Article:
Channel 4 has revealed a gender pay gap of 28.6% – three times higher than the BBC’s.
The disparity was due mainly to the “majority of employees in the highest-paid quartile” being men, the broadcaster said, even though more women than men (59% of the total) work there. Channel 4 also reported a mean bonus gap of 47.6%.
Alex Mahon, Channel 4’s first female chief executive, admitted the pay gap figures made for “uncomfortable reading” and revealed plans to target a 50:50 gender balance in the top 100 earners at the company by 2023. Currently, men make up 66% of this group.
“There is no quick fix, but identifying the complex and multiple reasons behind our gap is the first step towards tackling the fundamental issues at play,” she said.
“While we employ significantly more women than men there is an imbalance in the ratios at the higher and lower-earning parts of the business. We have more men in higher-paid roles, and more women in lower-paid roles.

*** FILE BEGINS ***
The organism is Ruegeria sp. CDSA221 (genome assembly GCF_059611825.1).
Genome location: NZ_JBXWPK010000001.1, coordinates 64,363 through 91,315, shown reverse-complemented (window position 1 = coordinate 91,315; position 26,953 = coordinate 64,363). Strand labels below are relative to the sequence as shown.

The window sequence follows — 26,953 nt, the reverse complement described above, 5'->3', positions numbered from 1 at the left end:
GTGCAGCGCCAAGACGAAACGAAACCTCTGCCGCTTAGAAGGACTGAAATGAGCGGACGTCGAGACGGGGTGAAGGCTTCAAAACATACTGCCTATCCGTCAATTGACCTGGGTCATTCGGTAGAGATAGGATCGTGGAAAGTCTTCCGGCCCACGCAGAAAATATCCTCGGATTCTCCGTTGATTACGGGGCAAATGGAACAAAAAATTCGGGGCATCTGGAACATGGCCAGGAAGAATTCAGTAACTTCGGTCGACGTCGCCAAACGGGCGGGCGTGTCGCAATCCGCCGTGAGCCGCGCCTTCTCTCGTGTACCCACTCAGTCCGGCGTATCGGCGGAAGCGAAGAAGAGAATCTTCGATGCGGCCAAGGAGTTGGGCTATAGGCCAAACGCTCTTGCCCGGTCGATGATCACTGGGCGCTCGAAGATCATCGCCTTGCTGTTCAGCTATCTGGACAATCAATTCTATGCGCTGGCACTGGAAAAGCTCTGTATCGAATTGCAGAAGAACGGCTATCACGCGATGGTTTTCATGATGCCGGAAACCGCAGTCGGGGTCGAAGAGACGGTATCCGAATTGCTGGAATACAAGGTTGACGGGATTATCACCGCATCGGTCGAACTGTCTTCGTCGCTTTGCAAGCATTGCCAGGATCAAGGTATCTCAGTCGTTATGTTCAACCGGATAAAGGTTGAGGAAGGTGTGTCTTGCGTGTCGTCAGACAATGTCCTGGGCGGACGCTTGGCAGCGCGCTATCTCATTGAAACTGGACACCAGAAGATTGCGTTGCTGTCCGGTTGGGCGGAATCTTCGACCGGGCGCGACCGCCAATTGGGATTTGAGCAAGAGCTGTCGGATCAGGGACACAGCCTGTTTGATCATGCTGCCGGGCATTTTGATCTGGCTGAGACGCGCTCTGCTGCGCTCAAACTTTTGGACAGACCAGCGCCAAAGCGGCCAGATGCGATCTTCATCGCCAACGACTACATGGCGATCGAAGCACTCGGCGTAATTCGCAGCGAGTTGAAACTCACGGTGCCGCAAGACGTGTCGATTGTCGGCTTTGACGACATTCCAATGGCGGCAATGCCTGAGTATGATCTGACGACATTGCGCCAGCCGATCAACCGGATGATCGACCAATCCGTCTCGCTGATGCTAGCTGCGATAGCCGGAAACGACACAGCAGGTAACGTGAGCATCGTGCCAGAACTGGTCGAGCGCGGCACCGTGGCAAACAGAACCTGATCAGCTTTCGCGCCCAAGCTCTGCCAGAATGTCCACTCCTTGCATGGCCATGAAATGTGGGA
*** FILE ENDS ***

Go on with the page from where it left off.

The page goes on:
“It would be perverse for us to reduce the number of women in lower-paid roles and we want to continue to be an attractive place for women to work. Instead, we must reduce the gap by focusing on increasing the proportion of women in higher-paid roles.”
A review by external counsel, commissioned by Channel 4, found no evidence of a “systematic equal pay problem”. Channel 4’s owner, ITN, revealed a mean gender pay gap of 19.6% last week.
A report into gender pay imbalance at the BBC, published in October 2017, found that women were earning 9.3% less than men on average. Channel 4 said it aims to boost career progression for women at senior levels by supporting more than 200 women over the next few years with a ‘Women’s Development Programme’.
The report added: “We are fully committed to increasing the representation of women in our upper quartiles through targeted actions. This will help to reduce our gender pay gap significantly.”